Isle of Skye Castle
Fraser castle
MacLeod castle
MacLean castle

The clans were frequently at war to defend their lands and their herds, and the chiefs led the troops. They had great power and lived in fortresses, clan headquarters. The chiefs owed their members to administer the territory well, and the members owed the chiefs to take up arms when the latter thought it fit. 

If the members of the clan paid them contributions, it was in kind, and sometimes abundantly, which allowed the chiefs the exercise of an exuberant hospitality: 

For example, around 1680, MacLeod, chief of the clan of the same name, received from all the lands where his authority was exercised, 9,000 chickens a year and from the island of Skye alone, more than 3,000 kilograms of butter. 

Other families, called septs, (probably the word 'sect' that has changed over time) bearing other names, recognized some leaders and thus became part of their clan. 

For example, the Burns family, which was very small and had an uncertain inheritance, had gained the legitimacy and protection of the Campbell Clan who absorbed it. 

Each Scottish clan had traditionally a number of septs, each with its own surname. 

The septs were allowed to wear the clan tartans to which they belong, though this was not an obligation. 

The Sgian Dubh (pronounced skin dou) means dark blade in Gaelic and refers to the small knife with a single sharp wire. 

Originally used to eat and prepare fruits, meat, cut bread and cheese, as well as for any other daily use such as cutting materials and protecting oneself, it is today worn as an element of traditional Scottish attire, slipped at the bottom, leaving visible only the upper part to the guard. 

Two-handed swords were already used by European fighters before the 15th century. The Scottish type of this weapon, characterized by a four-lobed end and a fully open guard, developed during the following century. Swords with such handles are rare, but are depicted on Western Highland tombs. They are known as Claymores (Gaelic Great Sword). The name is sometimes used for the shorter spears that succeeded them, which could be more properly described as basket-handle swords. 

This horn is made of cow horn, heated so that the man who made it can flatten it, then decorated with a combination of Celtic and Renaissance motifs, as found on German and Dutch powder horns. . 

The shape of the handle of these steel pistols, in horns of rams, is typical of the time and the region. The butt and the body are damascened with silver motifs. These pistols were those of the chiefs of the 15 and 45. The man of the rank could not hope to possess so beautiful. 

The targe, or shield, is about 35cm in diameter, and consists of two layers of oak wood covered with cowhide. On the back is a strap for the arm and a handle. The surface is decorated with nails and copper plates, as functional as complementary with the shape taken by the repousse leather. In the center is a copper bump, sometimes embellished with an iron spike. This targe dates from 1715, and its decorations are silver.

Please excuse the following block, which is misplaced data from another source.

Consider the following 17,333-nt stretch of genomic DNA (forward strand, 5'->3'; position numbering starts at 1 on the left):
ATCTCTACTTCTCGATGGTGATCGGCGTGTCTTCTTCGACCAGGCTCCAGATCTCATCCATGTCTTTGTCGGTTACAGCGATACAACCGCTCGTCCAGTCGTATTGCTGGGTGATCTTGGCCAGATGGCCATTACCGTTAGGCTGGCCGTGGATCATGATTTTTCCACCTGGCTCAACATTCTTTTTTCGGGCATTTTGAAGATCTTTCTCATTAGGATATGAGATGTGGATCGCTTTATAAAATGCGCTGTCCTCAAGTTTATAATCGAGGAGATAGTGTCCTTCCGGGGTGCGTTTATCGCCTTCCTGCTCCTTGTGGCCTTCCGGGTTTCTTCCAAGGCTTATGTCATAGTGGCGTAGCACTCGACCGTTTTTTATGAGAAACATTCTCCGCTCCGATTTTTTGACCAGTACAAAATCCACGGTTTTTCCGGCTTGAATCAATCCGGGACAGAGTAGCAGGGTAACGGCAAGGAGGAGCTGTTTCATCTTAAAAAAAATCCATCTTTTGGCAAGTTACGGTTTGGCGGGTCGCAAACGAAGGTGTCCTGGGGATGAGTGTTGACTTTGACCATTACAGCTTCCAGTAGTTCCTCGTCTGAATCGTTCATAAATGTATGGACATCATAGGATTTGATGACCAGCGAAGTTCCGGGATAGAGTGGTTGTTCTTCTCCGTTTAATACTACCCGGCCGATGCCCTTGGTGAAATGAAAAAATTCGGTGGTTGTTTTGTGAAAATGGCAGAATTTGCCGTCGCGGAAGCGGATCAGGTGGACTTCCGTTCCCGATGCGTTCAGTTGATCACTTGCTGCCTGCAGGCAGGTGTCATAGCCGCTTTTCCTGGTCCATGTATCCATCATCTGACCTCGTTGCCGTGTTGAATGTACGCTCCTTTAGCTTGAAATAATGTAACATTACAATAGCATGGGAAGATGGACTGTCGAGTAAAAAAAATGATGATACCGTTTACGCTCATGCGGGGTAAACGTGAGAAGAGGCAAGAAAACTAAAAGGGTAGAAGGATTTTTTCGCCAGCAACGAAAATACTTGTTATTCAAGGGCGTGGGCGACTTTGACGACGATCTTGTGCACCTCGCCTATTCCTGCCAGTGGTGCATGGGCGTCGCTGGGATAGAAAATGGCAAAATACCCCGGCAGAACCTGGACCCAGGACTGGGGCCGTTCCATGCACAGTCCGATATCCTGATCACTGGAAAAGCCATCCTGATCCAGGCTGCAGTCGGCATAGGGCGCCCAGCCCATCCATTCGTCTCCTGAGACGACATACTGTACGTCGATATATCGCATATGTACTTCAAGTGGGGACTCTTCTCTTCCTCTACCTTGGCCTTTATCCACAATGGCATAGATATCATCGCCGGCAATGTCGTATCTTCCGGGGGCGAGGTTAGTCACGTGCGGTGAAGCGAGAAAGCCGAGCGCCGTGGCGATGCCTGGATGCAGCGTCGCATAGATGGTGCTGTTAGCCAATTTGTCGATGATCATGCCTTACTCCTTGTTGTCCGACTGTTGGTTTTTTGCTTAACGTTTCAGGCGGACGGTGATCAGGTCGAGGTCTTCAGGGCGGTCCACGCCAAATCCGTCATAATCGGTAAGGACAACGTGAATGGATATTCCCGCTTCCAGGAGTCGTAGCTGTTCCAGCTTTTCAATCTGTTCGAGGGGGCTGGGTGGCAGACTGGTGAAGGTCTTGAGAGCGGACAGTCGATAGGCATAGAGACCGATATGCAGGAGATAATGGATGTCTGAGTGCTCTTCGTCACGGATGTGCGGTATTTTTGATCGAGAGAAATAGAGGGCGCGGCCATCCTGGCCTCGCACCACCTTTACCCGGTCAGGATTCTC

The Dirk is a Scottish weapon that has evolved from a European predecessor. It is a thrust weapon, worn on the belt in a leather sheath out of the battles, and in the hand holding the targe in combat. The Dirks of the seventeenth century have reduced guards but very large and flattened knobs. The guard is usually wood, more rarely bronze or copper, and is decorated with intertwined curves. After the 45, the Dirk fell into disrepair and became an element of the traditional costume, with balancing and climbing Cairngorm stone. 

Round flat-surface pins appear for the first time in Europe in the 13th century. The silver or copper brooches worn by Highland women on the chest to hold their plaids are their direct descendants. The engraved decorations of those of the seventeenth century consist of stylized animals, plant shapes and round entwined. 

The purse, called 'sporran', worn with the belt plaid, and later with the kilt, was a fine leather bag lined at the top with leather straps and hung at the waist by the waistband. This purse, and its posterior derivatives reinforced with copper at the top, are versions adapted to the materials of the Highlands scholarships of the Middle Ages. Copper reinforcements appear around 1700. 

The members of the Scottish clans were also distinguished by their traditional outfits. 

It is from the fifteenth century that Scottish texts mention clothing with tiles or stripes. Travel reports and portraits from the next two centuries tell us a lot about Highlander clothing -plaids, jackets and trousers in tartan-while the traditional kilt evolved to be what we now know. The portraits show us that the tartans were usually worn and that the same person could wear several colors. 



After the defeat of Culloden in 1946, the parliament banned the wearing of tartan, for the close relationship between 'the costume of the Higlandes' and the warlike spirit of the men carrying the weapons had become too blatant. This prohibition applied to all except the forces of 'his Gracious Majesty'. 



This law was repealed in 1782, however, even if traditional tarting and costumes are again worn by the Scots, they are no longer necessarily representative of membership of a particular clan. 

The clan leaders had a positive cultural influence in keeping the bards singing the praises of the clan, the harpists and the bagpipes. 

In this context, members of the clans began to emigrate massively to America (others entering the British army in large numbers or joining the cities), especially since the former chiefs became landowners in all capitalist greed, evacuated their lands to develop the raising of large sheep and provide hunting areas for the wealthy English. 

While clans often opposed the Scottish kings who wanted to turn them into feudal lordships to control them, they also clashed with each other, as it was not uncommon for two clans to claim the same territory. Conflicts over the possession of the territories were added to those related to the support that the clans granted or not to the kings of Scotland, royalists or their opponents during the Civil War of the seventeenth century, the Stuarts or England in the eighteenth century (and religious differences, more or less motivated by politics, also intervened).